The main component in Ofgem’s calculations was a more than doubling of wholesale electricity and natural gas costs. These account for about 70 percent of the new price cap.

Coping with increases of such magnitude is beyond the scope of Ofgem, whose role is to protect consumers from profiteering by suppliers, Mr. Brearley said. “The truth is this is beyond the capacity of the industry and the regulator to address,” he added.

Looking to the race for the next prime minister, Mr. Brearley called on the winning candidate to intervene decisively in the energy markets.

“What I am clear about is the prime minister with his or her ministerial team will need to act urgently and decisively to address this,” he said. “The outlook for the winter without any action looks very difficult indeed.”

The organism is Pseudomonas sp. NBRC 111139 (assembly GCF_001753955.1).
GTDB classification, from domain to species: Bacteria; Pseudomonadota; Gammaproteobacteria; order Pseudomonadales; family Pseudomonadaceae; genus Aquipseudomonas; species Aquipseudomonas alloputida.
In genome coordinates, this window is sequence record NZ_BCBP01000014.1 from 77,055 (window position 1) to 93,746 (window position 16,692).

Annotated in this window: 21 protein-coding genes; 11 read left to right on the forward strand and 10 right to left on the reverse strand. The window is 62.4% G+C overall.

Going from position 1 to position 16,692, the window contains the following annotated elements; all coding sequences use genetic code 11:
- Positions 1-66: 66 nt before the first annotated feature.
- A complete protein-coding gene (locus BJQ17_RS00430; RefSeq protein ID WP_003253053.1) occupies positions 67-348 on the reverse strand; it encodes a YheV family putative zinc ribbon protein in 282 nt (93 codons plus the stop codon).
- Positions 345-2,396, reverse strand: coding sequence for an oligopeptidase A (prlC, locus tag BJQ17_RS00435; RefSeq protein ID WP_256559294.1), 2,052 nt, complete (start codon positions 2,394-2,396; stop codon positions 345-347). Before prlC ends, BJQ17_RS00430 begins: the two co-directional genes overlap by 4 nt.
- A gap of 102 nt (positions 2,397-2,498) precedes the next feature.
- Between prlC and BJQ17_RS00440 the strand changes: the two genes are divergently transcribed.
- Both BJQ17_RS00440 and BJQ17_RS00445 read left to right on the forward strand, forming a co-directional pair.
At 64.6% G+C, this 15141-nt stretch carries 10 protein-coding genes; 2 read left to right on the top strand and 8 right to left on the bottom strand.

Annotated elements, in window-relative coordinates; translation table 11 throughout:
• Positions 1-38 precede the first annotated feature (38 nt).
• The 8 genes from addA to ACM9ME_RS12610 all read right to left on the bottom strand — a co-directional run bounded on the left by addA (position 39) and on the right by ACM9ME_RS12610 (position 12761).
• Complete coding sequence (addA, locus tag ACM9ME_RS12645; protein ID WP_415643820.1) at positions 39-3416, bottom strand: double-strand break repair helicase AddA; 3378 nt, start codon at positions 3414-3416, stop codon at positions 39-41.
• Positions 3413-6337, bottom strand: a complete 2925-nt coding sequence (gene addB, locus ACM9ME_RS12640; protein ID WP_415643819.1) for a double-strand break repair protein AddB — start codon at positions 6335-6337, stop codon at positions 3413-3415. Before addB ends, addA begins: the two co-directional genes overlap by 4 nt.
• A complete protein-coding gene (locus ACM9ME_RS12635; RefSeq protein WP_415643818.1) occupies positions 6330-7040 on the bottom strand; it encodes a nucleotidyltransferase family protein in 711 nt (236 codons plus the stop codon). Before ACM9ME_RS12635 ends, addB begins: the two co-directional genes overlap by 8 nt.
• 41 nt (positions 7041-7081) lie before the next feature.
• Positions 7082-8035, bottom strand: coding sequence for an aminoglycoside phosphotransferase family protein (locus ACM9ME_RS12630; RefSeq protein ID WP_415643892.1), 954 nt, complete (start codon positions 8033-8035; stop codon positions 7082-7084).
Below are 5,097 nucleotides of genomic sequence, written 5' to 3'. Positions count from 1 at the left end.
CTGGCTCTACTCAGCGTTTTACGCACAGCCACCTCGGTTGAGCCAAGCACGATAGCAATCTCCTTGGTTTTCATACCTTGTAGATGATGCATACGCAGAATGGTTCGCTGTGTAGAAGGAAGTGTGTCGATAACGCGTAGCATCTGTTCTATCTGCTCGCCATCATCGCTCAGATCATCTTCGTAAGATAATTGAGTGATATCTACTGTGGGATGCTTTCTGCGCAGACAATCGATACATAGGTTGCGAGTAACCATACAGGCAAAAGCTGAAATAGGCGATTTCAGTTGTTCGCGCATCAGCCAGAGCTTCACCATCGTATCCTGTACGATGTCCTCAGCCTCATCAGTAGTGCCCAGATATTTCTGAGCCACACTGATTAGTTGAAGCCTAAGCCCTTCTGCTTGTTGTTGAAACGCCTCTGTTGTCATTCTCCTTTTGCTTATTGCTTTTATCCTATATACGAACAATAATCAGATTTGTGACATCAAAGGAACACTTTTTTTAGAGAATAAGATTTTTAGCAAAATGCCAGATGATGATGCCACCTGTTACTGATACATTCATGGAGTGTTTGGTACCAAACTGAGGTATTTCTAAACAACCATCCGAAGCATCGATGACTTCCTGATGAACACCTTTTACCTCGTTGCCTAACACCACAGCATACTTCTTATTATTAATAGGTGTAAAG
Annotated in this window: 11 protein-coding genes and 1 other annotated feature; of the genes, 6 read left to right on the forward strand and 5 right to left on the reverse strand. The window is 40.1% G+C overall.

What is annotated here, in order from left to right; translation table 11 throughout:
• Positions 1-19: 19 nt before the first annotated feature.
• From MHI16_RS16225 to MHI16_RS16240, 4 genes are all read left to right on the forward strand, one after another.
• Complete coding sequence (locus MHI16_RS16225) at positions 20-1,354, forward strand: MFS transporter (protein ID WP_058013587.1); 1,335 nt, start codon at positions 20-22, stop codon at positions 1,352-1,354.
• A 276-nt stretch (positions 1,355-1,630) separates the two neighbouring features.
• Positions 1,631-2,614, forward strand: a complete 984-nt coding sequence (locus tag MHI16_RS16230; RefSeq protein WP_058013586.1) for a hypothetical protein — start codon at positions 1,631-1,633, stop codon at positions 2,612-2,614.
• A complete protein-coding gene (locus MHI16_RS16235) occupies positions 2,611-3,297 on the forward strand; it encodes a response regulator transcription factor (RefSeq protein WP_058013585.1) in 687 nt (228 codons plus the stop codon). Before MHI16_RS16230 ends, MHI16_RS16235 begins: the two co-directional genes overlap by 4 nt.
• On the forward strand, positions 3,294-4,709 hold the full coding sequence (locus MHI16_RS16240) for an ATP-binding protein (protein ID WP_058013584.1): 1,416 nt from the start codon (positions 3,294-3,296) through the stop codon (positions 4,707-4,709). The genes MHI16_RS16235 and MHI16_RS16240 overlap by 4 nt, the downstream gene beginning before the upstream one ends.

The leadership contest has been dominated by Ms. Truss’s promise to cut taxes, which is popular with the rank-and-file Conservative Party members who will vote for the next prime minister. But economists say it will do little to protect the most vulnerable people from the ravages of soaring energy bills.

With another hefty price increase looming in October, the public outcry over energy costs is likely to haunt the next prime minister. Unless the government develops an effective response, some analysts said, the issue could cripple the government and tilt the next election to the Labour Party.

The peculiar nature of Britain’s price cap system, analysts said, also amplifies the sticker shock from rising increases.

“We have a sort of worst-of-both-worlds system,” said Jonathan Portes, a professor of a professor of economics and public policy at Kings College London. “Household prices are related to the spot market, and we sort of save up price increases and dump them on households all at once.”

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